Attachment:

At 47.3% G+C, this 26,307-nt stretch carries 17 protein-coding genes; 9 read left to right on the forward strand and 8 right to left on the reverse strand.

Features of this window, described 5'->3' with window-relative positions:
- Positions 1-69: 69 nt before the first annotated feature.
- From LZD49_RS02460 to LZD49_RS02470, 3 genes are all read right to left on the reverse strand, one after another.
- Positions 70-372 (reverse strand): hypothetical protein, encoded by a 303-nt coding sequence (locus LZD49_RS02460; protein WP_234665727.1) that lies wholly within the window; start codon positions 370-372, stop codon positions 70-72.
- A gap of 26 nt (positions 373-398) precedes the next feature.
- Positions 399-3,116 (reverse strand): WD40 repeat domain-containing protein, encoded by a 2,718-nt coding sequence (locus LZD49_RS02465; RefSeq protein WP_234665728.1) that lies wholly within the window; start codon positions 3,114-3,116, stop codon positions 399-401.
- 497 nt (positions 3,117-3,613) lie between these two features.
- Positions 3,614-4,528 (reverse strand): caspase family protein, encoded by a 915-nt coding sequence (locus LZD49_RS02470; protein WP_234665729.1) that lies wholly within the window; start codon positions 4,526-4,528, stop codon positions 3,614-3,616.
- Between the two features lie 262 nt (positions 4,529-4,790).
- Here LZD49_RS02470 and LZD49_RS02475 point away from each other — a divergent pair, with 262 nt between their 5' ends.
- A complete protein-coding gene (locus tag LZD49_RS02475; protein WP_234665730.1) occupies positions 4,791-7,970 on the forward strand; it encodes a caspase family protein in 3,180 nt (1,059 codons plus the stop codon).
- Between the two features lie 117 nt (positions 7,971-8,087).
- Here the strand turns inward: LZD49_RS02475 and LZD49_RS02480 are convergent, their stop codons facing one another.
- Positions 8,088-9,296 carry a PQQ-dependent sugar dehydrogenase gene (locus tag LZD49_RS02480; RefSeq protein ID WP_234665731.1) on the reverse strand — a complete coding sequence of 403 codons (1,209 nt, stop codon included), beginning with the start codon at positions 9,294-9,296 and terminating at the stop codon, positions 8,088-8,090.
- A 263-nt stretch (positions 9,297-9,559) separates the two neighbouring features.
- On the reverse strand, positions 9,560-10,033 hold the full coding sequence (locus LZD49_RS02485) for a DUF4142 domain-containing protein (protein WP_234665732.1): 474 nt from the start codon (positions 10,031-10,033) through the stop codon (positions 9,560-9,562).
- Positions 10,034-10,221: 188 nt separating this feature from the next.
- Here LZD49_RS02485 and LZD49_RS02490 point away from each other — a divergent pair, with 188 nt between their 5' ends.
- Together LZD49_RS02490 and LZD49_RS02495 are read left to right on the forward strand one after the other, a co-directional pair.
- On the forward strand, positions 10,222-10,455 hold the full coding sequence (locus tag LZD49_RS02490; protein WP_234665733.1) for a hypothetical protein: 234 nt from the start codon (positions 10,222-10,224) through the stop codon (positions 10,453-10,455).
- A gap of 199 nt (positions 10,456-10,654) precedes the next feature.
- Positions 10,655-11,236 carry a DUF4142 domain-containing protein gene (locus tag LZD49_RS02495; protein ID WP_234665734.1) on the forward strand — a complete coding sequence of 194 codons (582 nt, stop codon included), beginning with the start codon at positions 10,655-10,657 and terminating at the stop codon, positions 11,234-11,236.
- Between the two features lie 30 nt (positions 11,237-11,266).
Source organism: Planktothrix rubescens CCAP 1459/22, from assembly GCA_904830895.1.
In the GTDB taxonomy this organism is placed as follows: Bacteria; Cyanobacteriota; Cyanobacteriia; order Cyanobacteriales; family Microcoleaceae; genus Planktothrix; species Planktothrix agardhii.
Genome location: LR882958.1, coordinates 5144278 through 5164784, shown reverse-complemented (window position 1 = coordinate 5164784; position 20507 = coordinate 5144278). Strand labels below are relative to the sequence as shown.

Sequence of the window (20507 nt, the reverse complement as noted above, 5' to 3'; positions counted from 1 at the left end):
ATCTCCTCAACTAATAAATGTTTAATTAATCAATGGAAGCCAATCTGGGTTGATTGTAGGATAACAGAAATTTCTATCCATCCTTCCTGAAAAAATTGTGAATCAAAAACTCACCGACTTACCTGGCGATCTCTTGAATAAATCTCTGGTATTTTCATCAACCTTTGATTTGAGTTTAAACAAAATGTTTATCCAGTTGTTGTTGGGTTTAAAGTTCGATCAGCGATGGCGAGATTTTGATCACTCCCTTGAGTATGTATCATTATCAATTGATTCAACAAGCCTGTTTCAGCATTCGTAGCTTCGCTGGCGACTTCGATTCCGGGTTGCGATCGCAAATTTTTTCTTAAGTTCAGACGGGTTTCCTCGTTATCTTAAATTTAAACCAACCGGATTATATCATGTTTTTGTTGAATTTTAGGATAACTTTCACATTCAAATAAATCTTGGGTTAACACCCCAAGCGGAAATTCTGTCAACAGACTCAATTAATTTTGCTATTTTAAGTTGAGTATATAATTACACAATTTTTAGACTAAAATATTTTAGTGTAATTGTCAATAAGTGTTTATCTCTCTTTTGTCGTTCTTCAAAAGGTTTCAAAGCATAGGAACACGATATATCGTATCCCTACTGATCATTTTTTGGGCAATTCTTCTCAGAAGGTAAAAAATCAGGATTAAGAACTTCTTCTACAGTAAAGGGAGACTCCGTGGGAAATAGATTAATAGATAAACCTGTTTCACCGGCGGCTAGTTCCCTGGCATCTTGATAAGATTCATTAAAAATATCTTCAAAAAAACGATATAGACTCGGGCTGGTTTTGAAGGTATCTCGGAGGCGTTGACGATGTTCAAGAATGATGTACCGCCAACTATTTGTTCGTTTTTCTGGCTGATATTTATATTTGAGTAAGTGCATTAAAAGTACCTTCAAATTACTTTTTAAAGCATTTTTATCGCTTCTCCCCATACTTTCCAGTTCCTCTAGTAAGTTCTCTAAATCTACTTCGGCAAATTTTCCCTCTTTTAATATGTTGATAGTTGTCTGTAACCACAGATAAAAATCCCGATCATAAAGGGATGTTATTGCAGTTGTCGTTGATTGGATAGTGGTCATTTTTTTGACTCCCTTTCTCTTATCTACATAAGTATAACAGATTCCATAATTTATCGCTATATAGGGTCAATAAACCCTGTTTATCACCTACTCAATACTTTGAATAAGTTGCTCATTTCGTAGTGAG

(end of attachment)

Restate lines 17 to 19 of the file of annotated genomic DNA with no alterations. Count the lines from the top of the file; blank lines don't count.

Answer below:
- On the reverse strand, positions 9,560-10,033 hold the full coding sequence (locus LZD49_RS02485) for a DUF4142 domain-containing protein (protein WP_234665732.1): 474 nt from the start codon (positions 10,031-10,033) through the stop codon (positions 9,560-9,562).
- Positions 10,034-10,221: 188 nt separating this feature from the next.
- Here LZD49_RS02485 and LZD49_RS02490 point away from each other — a divergent pair, with 188 nt between their 5' ends.